Outgoing German Chancellor Angela Merkel's Party Leading Polls Ahead of September Election

Outgoing German Chancellor Angela Merkel's party is leading in polls ahead of Germany's September 26 election, the Associated Press reported.

Merkel, who is 66 and aligned with Germany's Christian Democratic Union (CDU) party, is nearing the end of her 16 years of leadership and is heading to the U.S. for a meeting with President Joe Biden, Vice President Kamala Harris and other officials. Although the CDU party is heading the polls, the Greens party and Social Democrats hope to secure one of their own for Germany's future leadership.

Despite the three parties' differences in policies, all support a trans-Atlantic relationship with the U.S.

The new leader of the center-right CDU party is Armin Laschet. The Social Democrats is a center-left party and the Greens are environmentalists.

For more reporting from the Associated Press, see below.

German Chancellor Angela Merkel
German Chancellor Angela Merkel's party is leading in the polls ahead of the September 26 national election. Above, Merkel attends the first in a series of online dialogues titled "The Chancellor in Conversation" at the Chancellery on July 14, 2021, in Berlin. Christian Lietzmann/Pool / Getty Images

Merkel left Wednesday for Washington on what is likely to be her last official visit, carrying a bag full of issues to discuss with Biden and an overarching message for Berlin's close ally: You've got a friend.

The veteran German leader is expected to discuss the ongoing coronavirus pandemic, the rise of China and a Russian gas pipeline that Washington opposes during her meetings Thursday with Biden, Harris and other senior U.S. officials.

"In part this is a farewell visit, in part she is signaling continuity and stability in the German-U.S. relationship," said Johannes Timm, a senior fellow at the German Institute for International and Security Affairs, a think tank in Berlin.

Many officials in Washington and elsewhere are wondering what course Germany might take after the next election and the long-time chancellor will seek to reassure them that there won't be a huge shift, he said.

One sour note that preceded and outlasted the Trump era of diplomatic discord with Washington has been the thorny issue of a new pipeline bringing natural gas from Russia to Germany.

The United States has long argued that the Nord Stream 2 project threatens European energy security and harms allies in Eastern Europe. But Biden recently waived looming sanctions against German entities involved in the project, signaling a possible compromise may be found.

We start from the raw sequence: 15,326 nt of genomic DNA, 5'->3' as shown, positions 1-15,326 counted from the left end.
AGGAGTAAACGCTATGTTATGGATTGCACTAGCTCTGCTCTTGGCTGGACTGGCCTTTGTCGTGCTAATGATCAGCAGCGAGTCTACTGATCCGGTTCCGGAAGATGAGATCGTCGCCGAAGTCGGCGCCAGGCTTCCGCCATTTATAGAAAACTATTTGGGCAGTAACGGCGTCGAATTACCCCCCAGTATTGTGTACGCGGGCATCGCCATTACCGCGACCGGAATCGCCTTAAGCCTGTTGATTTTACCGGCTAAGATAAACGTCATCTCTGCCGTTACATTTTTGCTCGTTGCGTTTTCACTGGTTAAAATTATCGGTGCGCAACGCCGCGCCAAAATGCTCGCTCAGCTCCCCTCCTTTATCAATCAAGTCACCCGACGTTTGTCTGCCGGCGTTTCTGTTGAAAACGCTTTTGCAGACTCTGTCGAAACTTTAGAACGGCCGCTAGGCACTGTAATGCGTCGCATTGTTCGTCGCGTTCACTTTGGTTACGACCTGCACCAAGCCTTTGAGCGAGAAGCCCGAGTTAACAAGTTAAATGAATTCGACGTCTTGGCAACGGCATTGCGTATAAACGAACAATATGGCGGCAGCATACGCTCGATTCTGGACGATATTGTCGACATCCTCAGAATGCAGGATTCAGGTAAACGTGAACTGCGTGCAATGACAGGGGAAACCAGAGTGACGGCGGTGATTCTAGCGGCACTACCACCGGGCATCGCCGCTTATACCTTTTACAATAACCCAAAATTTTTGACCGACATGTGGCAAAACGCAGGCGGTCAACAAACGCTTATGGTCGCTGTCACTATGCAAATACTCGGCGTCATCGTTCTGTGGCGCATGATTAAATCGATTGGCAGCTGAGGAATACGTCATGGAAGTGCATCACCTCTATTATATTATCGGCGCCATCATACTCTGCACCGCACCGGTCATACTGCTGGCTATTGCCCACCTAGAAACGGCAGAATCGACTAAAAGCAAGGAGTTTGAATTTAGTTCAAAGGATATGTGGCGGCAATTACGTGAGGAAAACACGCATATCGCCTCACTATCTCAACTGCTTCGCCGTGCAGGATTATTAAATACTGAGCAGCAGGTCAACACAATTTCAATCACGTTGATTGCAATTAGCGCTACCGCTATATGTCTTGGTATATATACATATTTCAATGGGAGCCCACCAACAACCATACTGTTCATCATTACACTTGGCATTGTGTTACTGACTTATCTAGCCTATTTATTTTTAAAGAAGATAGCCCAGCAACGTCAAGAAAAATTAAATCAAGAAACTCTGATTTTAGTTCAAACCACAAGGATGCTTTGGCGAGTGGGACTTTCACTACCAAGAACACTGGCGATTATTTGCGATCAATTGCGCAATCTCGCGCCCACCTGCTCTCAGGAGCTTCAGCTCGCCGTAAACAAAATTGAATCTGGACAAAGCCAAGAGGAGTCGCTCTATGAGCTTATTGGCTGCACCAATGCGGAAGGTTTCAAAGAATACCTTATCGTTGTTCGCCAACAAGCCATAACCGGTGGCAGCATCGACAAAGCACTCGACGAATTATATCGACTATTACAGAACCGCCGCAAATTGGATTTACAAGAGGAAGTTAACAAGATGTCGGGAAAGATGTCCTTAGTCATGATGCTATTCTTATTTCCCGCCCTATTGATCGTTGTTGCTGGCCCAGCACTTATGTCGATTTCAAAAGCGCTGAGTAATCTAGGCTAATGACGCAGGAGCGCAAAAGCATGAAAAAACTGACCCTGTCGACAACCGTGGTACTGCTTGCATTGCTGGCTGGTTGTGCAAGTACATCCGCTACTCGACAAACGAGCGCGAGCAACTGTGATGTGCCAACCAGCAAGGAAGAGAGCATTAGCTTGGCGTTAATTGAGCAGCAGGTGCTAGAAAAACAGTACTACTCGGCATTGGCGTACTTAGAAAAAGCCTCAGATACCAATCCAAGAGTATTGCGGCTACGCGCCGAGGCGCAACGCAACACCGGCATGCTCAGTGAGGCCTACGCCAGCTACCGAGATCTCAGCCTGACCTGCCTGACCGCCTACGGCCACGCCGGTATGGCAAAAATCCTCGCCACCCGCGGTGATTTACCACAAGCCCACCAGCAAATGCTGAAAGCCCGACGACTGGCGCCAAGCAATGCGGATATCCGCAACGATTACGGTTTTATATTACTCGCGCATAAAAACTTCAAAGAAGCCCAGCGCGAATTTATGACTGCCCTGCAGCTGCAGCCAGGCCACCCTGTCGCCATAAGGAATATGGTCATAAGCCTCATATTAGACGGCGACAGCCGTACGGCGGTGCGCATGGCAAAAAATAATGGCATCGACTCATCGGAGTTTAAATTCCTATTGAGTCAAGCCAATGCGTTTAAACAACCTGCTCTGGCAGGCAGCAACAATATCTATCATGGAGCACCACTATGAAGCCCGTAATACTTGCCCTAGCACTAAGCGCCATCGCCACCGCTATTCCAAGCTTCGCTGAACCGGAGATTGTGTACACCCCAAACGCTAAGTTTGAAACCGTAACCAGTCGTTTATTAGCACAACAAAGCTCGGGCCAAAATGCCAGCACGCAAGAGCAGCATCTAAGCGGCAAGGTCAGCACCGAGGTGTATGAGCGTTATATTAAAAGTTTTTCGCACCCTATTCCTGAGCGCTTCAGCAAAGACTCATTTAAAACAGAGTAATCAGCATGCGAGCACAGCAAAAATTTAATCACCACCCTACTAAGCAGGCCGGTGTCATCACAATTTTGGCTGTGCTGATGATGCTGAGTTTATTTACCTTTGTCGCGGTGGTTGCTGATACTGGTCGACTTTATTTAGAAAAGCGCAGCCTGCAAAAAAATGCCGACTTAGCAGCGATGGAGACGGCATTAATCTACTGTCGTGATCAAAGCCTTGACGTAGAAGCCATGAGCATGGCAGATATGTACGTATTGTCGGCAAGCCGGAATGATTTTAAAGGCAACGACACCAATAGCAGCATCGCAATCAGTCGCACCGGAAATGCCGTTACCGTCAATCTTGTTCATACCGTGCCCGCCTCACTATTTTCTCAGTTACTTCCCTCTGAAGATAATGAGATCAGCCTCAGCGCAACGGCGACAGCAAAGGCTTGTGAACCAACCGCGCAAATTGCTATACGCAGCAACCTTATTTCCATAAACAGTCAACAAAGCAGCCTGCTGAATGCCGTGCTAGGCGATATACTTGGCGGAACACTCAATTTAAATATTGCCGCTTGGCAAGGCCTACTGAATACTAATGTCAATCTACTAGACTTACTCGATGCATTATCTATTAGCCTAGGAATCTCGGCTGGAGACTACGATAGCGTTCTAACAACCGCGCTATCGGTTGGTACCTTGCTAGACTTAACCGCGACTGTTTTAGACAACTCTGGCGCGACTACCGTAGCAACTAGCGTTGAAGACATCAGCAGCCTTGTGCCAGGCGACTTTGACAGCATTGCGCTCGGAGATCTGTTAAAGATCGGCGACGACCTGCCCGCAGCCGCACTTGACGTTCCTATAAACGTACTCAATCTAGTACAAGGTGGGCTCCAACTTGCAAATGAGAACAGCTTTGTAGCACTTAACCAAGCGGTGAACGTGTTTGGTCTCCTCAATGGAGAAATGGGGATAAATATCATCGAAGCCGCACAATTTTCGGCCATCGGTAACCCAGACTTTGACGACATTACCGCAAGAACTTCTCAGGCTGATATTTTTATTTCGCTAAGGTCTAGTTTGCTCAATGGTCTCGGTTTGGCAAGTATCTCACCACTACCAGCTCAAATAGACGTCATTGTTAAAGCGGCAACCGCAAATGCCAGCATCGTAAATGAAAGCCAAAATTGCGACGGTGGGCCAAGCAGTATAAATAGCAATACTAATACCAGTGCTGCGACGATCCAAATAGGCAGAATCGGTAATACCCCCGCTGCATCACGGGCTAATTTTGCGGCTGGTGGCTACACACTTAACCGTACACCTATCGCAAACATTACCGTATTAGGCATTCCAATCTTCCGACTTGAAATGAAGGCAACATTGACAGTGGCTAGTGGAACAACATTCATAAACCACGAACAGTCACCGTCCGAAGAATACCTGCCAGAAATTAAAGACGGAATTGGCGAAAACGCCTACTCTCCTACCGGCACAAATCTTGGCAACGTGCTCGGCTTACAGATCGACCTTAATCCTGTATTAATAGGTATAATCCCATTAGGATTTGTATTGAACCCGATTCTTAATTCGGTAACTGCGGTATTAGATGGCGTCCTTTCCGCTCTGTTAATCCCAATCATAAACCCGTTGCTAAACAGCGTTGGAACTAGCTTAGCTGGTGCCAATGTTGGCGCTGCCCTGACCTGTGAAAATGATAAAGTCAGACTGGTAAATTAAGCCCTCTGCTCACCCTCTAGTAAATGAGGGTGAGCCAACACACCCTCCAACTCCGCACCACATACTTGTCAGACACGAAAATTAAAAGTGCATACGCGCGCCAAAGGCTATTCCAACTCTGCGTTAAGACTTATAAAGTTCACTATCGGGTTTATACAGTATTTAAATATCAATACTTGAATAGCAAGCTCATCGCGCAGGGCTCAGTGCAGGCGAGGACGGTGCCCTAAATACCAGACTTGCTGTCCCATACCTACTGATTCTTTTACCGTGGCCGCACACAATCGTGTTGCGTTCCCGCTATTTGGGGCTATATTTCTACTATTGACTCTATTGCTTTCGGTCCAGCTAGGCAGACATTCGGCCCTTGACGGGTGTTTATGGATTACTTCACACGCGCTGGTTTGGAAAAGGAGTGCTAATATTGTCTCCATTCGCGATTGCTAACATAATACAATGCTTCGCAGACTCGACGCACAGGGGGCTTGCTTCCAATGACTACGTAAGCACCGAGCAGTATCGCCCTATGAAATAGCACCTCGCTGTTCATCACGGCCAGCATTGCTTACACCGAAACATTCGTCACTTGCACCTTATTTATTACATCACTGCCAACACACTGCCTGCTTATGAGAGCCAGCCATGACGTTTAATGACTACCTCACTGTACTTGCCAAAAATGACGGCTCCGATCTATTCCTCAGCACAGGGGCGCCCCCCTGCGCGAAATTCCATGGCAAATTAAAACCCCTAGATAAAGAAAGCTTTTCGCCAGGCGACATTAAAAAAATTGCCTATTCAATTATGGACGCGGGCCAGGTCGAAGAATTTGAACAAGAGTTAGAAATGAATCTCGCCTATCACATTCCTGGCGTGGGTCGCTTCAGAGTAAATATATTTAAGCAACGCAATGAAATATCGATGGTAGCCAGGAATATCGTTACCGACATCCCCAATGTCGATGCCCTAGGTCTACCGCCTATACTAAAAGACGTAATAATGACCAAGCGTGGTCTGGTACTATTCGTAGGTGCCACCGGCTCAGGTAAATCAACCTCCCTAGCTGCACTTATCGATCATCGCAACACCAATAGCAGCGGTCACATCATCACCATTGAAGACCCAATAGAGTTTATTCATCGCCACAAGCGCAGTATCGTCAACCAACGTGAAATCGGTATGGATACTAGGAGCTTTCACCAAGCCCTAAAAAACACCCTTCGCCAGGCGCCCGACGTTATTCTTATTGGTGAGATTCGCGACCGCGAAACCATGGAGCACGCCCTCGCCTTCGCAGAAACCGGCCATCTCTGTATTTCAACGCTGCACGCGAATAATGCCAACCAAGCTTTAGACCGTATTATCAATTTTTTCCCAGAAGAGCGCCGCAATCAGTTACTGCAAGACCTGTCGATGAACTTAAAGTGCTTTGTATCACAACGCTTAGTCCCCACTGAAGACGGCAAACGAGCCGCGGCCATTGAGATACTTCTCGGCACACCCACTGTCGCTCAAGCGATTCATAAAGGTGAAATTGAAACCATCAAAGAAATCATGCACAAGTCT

Merkel sought this week to dampen expectations for an imminent breakthrough, but she is likely to want to resolve the issue before leaving office. "It weights on German-U.S. relations and German-EU relations," said Timm.

While German officials have been unusually coy about which topics will be discussed during the trip, Merkel's spokesman confirmed Wednesday that China will come up.

"That can be said with relative certainty," Steffen Seibert told reporters. "This also played an important role at the G-7 summit, where the chancellor and the American president last met."

Germany has strong trade ties with China but has also been critical of Beijing's human rights record. Merkel is keen to avoid a situation in which Germany, or the European Union, might be forced to choose sides between China and the United States.

Merkel, a trained scientist, has insisted on the need to cooperate with China on global issues such as combating climate change and tackling the coronavirus pandemic, even while Biden's predecessor Donald Trump was accusing Beijing of having started it.

Meanwhile, Merkel has made clear she doesn't support Biden's idea of suspending patents to help boost the global rollout of vaccines, arguing that this wouldn't be effective and could harm future scientific research.

Along with the substance, there will be plenty of ceremony during the one-day visit: Merkel will receive an honorary doctorate—her 18th—from Johns Hopkins University, and she and her husband, chemist Joachim Sauer, will dine with the first family at the White House.

Merkel's trip may not be her last, either. She said that growing up in East Germany she dreamed of being able to travel to America on her retirement, when the communist bloc tended to relax some of the restrictions on its citizens.

So far, Merkel has announced no plans for her time after office.

Germany's Chancellor Angela Merkel
German Chancellor Angela Merkel attends the weekly cabinet meeting at the Chancellery in Berlin, Germany, on July 14, 2021. Annegret Hilse/Pool via AP